“Coping” is the word of the day. However you define it — as handling, confronting, enduring, surviving, dealing with, facing, weathering, hacking or even carrying on — it’s a key to getting through these complicated times.

The uncertainty of the impact of the novel Coronavirus, political discord, climate change, economic downturn, social isolation and, yes, racial and other societal tensions can cause us to be both depressed and angry.

That’s pretty normal right now, but it doesn’t have to define us. We can choose the ways we cope. We don’t have to wallow in upset. Instead, we can turn to those things, events and people in our lives that bring us some sort of equilibrium and, at best, joy.

My standard response these days to the question, “How are you doing?” is “So far, so good.” I think that’s both honest and informative. To date, I have escaped Covid infection. Three adult grandchildren have had it and survived with only a few residual symptoms and are back working again. Of course, I worry about the others, but they seem to be careful and to take preventive measures. I find some comfort in that.

I find that comfort and the ability to continue coping through a different kind of socialization these days. Distancing prevents the physical closeness of past times. I miss hugs and touch but have found that other forms of contact can be helpful too.

I relish the letters, phone calls and emails that I receive. They are the “oil” for the “troubled waters” of my being. I guess we could call that “distance socializing” as did the authors of the recent “World Happiness Report.”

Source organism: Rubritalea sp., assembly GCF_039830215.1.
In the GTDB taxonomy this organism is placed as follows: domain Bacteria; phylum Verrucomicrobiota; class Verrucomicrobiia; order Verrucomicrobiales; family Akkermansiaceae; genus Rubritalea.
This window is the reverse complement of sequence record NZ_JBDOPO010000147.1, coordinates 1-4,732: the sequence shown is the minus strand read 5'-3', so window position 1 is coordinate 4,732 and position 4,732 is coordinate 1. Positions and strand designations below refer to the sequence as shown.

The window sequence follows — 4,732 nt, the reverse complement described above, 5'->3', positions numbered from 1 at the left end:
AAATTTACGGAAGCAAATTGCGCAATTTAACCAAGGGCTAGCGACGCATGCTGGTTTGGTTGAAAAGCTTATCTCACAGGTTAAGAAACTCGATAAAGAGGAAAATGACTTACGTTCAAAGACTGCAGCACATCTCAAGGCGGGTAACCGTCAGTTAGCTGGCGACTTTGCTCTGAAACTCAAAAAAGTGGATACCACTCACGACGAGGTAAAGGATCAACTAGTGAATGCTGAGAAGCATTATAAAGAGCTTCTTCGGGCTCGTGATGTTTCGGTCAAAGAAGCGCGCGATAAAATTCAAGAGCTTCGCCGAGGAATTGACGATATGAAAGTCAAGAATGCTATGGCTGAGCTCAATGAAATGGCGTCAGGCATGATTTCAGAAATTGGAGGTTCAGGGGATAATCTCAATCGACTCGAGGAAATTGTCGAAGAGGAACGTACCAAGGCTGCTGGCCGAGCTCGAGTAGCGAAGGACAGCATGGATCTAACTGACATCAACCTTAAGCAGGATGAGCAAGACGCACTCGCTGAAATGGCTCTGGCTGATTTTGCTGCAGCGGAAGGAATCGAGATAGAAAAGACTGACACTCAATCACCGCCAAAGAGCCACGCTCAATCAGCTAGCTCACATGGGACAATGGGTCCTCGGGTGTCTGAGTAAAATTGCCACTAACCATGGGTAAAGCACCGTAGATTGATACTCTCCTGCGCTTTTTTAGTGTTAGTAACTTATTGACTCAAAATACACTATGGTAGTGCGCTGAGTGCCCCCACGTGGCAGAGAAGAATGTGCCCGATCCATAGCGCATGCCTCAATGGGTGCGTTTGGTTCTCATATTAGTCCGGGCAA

I miss the occasional evening out with friends to visit, dine, attend a concert or a play, but I can pretend I am doing that IF there is something worthwhile on television. If not, I can lose myself in a good book. For those of you who like a good story about a fascinating character written well, I recommend Mary Doria Russell’s “Doc.” It is the fictionalized tale of Dr. John Holiday, best known to most of us for his role with the Earp brothers at the O.K. Corral.

Friend Karen LaDuex loaned me her copy and I now have my own for future re-reading. Writers such as Russell allow us to enter another world and, in this case, another period of time. We can thus escape the cares of the moment and come back to them refreshed. That’s one way to cope.

Learning about history can help, too. Our country and others have rebounded from traumatic times. Understanding economic cycles can help us entertain hopes for better years ahead.

Then there is the value of appreciation. You may already know that some unknown sprite recently decorated the city of Osawatomie with random pumpkins of all sizes. They appeared suddenly, and finding them became a game that let us be childlike in our searches and our delight. Thanks to that mystery someone for these moments of pure glee.

At home after a pumpkin search, I find pleasure in cooking decent meals. There is something healing about baking in the oven now that the weather is cooler. It sustains me. It’s not just the act of preparation or the tantalizing aromas that accompany such efforts but also the awareness that I am doing something healthful and useful. I think it’s important to say “Grace” after those meals as well as before them. That sense of gratitude helps with enduring.

So, folks, I hope you will choose to join me in “carrying on” and not allowing ourselves to be worn out or worn down. Stay safe!

Margaret Hays is a longtime Osawatomie resident who writes a weekly column for The Miami County Republic.

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